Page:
Mistaken Bad Faith

Mulvihill v. Ottawa (City) – Ontario Court of Appeal – March 25, 2008

Committing a mistake when dismissing an employee, such as terminating the employee while they are on sick leave, does not meet the requirement of bad faith damages.

On March 25, 2008, the Ontario Court of Appeal established in Mulvihill v. Ottawa (City) [2008] O.J. No. 1070 (“Mulvihill”) that an employer does not conduct themselves in a bad faith manner by changing their claim from termination for cause to termination without cause prior to a trial. Similarly, an employer does not act in bad faith by committing a mistake when terminating an employee. Bad faith damages can only be awarded when the employer has acted either unfairly or in a manner of bad faith. Committing a mistake does not meet this requirement.

In Mulvihill, the employee’s supervisors and coworkers were dissatisfied with the employee’s work. Additionally, the employee had an exchange of inappropriate comments with a co-worker over e-mail. The employee filed a complaint in regards to both this situation and her supervisor, resulting in an investigation occurring at the workplace.

The employee did not return to work and justified her absence with a letter from her doctor informing that she was “unable to work for medical reasons.” However, in a meeting with the employer, the employee made comments which lead the employer to believe that the real reason she was absent was due to her dislike of her supervisor. Subsequently, after being informed that her complaint was dismissed without recourse, the employee sent a letter to the employer reiterating her opinion of her supervisor and wished to be relocated. As a result of this letter, the employee was dismissed for both insubordination and because she refused to return to work. Prior to the trial, this claim of termination for cause was dropped by the employer and the employee was given three and a half month’s salary and benefits as notice.

The Trial Judge found that the employee had been wrongfully dismissed and awarded four and a half months notice in addition to what was already given by the employer. This amount was increased by five and a half months due to a finding of bad faith on behalf of the employer for the unwarranted termination of the employee and for making the “mistake” of dismissing the employee while on sick leave. The employer appealed the award of bad faith damages.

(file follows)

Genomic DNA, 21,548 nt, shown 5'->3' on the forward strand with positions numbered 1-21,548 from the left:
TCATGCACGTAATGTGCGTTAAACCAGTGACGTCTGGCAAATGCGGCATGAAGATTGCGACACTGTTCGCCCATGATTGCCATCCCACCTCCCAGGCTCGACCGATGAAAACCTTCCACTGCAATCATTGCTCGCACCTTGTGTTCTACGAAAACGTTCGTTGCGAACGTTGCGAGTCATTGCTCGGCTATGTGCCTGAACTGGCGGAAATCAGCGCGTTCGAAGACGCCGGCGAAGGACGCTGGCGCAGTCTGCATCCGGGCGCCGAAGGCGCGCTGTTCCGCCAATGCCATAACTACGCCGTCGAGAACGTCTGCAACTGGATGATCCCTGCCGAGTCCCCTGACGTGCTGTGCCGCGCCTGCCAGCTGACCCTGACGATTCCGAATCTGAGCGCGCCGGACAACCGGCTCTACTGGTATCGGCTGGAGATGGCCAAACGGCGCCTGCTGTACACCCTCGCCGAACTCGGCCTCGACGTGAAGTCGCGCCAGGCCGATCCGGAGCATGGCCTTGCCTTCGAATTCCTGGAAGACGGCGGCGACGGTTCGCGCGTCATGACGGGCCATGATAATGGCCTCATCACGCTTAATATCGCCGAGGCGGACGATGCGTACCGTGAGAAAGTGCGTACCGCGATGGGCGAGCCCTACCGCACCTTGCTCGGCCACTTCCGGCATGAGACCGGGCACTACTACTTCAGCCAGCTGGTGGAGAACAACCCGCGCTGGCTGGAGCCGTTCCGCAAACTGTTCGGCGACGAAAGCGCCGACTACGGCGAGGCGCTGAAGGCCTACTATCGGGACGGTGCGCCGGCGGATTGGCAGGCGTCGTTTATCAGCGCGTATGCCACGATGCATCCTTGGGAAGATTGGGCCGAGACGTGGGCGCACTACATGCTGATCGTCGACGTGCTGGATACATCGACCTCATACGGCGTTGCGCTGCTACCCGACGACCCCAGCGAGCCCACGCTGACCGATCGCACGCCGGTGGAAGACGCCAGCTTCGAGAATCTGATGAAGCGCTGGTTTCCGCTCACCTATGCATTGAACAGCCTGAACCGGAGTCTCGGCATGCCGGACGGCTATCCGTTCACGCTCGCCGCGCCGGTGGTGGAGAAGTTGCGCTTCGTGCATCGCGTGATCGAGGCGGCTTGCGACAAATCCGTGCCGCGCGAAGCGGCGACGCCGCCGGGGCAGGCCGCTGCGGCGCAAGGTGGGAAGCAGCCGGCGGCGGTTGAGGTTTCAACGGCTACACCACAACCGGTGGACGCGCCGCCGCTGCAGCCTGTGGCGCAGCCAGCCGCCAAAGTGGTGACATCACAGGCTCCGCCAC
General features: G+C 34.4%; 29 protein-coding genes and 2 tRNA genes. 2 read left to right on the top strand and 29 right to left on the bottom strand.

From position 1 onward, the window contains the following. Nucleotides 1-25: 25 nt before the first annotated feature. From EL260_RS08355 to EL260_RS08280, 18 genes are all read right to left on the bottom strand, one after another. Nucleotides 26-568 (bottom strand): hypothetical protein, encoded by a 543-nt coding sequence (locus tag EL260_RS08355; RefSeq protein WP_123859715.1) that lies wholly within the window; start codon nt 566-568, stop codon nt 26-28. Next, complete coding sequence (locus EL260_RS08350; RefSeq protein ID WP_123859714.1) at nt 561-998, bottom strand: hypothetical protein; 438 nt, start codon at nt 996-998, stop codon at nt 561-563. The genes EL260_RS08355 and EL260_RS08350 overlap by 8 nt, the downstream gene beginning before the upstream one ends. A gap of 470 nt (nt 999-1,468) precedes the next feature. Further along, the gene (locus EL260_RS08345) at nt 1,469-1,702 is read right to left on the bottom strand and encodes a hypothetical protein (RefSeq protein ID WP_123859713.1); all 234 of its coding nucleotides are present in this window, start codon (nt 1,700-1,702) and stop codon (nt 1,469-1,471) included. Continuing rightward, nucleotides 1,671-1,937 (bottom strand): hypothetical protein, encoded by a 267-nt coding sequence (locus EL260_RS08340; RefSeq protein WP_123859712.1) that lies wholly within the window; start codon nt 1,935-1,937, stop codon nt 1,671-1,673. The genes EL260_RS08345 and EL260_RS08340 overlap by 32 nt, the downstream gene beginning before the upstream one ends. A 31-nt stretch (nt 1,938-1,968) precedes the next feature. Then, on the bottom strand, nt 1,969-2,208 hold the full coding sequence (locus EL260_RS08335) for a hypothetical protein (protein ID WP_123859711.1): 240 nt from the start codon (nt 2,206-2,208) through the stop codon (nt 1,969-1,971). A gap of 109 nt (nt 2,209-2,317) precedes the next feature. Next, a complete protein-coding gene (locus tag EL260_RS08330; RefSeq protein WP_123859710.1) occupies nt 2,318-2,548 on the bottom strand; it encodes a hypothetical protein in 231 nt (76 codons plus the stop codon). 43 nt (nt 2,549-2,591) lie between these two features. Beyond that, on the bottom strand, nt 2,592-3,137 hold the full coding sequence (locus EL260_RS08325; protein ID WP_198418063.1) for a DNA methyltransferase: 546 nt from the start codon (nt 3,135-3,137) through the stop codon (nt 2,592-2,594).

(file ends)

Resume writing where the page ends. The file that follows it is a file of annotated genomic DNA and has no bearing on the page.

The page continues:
In rendering a decision on appeal, the Court found that neither of the two grounds on which the Trial Judge based the award of bad faith was justified. The Court stated, “The mere fact that cause is alleged, but not ultimately proven, does not automatically mean that Wallace damages are to be awarded. So long as an employer has a reasonable basis on which to believe it can dismiss an employee for cause, the employer has the right to take that position without fear that failure to succeed on the point will automatically expose it to a finding of bad faith.” The Court continued by stating that “the [employer] held and acted on an honest, reasonably held belief that [the employee’s] conduct constituted insubordination amounting to just cause for dismissal. In the circumstances, the dismissal for cause cannot serve as a basis on which to make a finding that the City acted in bad faith or unfairly.” Additionally, the Court indicated, “There are numerous reasons why an employer might resile from the position that dismissal was for cause, including a willingness to compromise and to resolve disputes without the necessity of a trial. Employers must be free to abandon a position based on cause without fear that abandonment will automatically lead to liability for Wallace damages.”

In regards to an award of bad faith for terminating the employee while she was on sick leave, the Court stated that, “The mere fact that [the employee] was on sick leave at the time of termination does not necessarily mean the dismissal was conducted in an unfair or bad faith manner. There must be other evidence of bad faith, unfair dealing or –playing hardball’, such as cancellation of accommodation for an employee’s illness as a reprisal for the employee having made a human rights claim”. In Mulvihill, the Court found that there was no such evidence, resulting in the award of bad faith damages being set aside.

Barring an appeal, Mulvihill indicates two important points. First, an employer will not be found to have acted in bad faith simply because they withdrew a claim of cause for termination prior to the beginning of a trial. The reason for which permits the possibility of a decision being reached prior to the heavy and burdensome costs of trial. Secondly, and more importantly, an employer will not have to incur an increase in damages because of a mistake made during the termination process. The Courts do no expect perfection from employers, but they do require that the employer act in a reasonable and good faith manner. Unless there is evidence which indicates otherwise, bad faith damages will not be found because of a mistake.

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